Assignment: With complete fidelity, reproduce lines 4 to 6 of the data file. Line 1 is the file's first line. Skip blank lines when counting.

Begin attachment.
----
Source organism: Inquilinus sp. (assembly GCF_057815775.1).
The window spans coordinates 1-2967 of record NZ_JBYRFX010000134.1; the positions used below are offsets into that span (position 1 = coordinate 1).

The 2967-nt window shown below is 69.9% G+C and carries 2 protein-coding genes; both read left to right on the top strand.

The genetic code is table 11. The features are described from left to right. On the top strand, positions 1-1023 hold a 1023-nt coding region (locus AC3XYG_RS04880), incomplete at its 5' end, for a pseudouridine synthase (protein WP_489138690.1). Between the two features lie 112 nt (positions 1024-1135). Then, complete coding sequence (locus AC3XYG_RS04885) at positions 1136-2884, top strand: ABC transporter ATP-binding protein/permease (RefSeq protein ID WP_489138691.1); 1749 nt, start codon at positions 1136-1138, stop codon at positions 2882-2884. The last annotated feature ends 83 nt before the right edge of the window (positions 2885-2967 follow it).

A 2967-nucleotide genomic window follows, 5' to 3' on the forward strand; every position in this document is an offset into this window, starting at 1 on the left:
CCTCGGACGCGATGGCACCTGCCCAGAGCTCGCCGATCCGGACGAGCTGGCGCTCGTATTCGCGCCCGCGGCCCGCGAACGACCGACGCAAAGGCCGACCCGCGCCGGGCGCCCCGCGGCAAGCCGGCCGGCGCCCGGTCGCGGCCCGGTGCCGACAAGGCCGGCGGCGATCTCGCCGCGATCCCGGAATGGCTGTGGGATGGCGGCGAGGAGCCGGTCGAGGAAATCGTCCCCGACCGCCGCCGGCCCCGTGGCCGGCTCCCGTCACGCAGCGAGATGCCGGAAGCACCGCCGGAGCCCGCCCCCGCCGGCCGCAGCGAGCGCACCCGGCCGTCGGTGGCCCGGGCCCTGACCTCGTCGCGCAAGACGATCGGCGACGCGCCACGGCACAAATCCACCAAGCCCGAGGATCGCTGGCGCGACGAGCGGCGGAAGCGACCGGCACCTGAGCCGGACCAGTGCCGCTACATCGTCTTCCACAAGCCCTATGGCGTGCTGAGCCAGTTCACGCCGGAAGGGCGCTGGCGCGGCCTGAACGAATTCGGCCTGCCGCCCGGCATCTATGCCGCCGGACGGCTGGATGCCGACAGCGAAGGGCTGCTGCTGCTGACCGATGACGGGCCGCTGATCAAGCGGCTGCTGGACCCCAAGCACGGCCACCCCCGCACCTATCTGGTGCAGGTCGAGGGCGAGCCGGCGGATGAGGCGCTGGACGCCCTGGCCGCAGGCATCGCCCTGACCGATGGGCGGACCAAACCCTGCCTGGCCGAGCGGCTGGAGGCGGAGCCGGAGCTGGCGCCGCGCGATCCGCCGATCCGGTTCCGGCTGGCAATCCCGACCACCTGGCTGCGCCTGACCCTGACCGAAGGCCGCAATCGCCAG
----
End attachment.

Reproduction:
The genetic code is table 11. The features are described from left to right. On the top strand, positions 1-1023 hold a 1023-nt coding region (locus AC3XYG_RS04880), incomplete at its 5' end, for a pseudouridine synthase (protein WP_489138690.1). Between the two features lie 112 nt (positions 1024-1135). Then, complete coding sequence (locus AC3XYG_RS04885) at positions 1136-2884, top strand: ABC transporter ATP-binding protein/permease (RefSeq protein ID WP_489138691.1); 1749 nt, start codon at positions 1136-1138, stop codon at positions 2882-2884. The last annotated feature ends 83 nt before the right edge of the window (positions 2885-2967 follow it).

A 2967-nucleotide genomic window follows, 5' to 3' on the forward strand; every position in this document is an offset into this window, starting at 1 on the left:
CCTCGGACGCGATGGCACCTGCCCAGAGCTCGCCGATCCGGACGAGCTGGCGCTCGTATTCGCGCCCGCGGCCCGCGAACGACCGACGCAAAGGCCGACCCGCGCCGGGCGCCCCGCGGCAAGCCGGCCGGCGCCCGGTCGCGGCCCGGTGCCGACAAGGCCGGCGGCGATCTCGCCGCGATCCCGGAATGGCTGTGGGATGGCGGCGAGGAGCCGGTCGAGGAAATCGTCCCCGACCGCCGCCGGCCCCGTGGCCGGCTCCCGTCACGCAGCGAGATGCCGGAAGCACCGCCGGAGCCCGCCCCCGCCGGCCGCAGCGAGCGCACCCGGCCGTCGGTGGCCCGGGCCCTGACCTCGTCGCGCAAGACGATCGGCGACGCGCCACGGCACAAATCCACCAAGCCCGAGGATCGCTGGCGCGACGAGCGGCGGAAGCGACCGGCACCTGAGCCGGACCAGTGCCGCTACATCGTCTTCCACAAGCCCTATGGCGTGCTGAGCCAGTTCACGCCGGAAGGGCGCTGGCGCGGCCTGAACGAATTCGGCCTGCCGCCCGGCATCTATGCCGCCGGACGGCTGGATGCCGACAGCGAAGGGCTGCTGCTGCTGACCGATGACGGGCCGCTGATCAAGCGGCTGCTGGACCCCAAGCACGGCCACCCCCGCACCTATCTGGTGCAGGTCGAGGGCGAGCCGGCGGATGAGGCGCTGGACGCCCTGGCCGCAGGCATCGCCCTGACCGATGGGCGGACCAAACCCTGCCTGGCCGAGCGGCTGGAGGCGGAGCCGGAGCTGGCGCCGCGCGATCCGCCGATCCGGTTCCGGCTGGCAATCCCGACCACCTGGCTGCGCCTGACCCTGACCGAAGGCCGCAATCGCCAG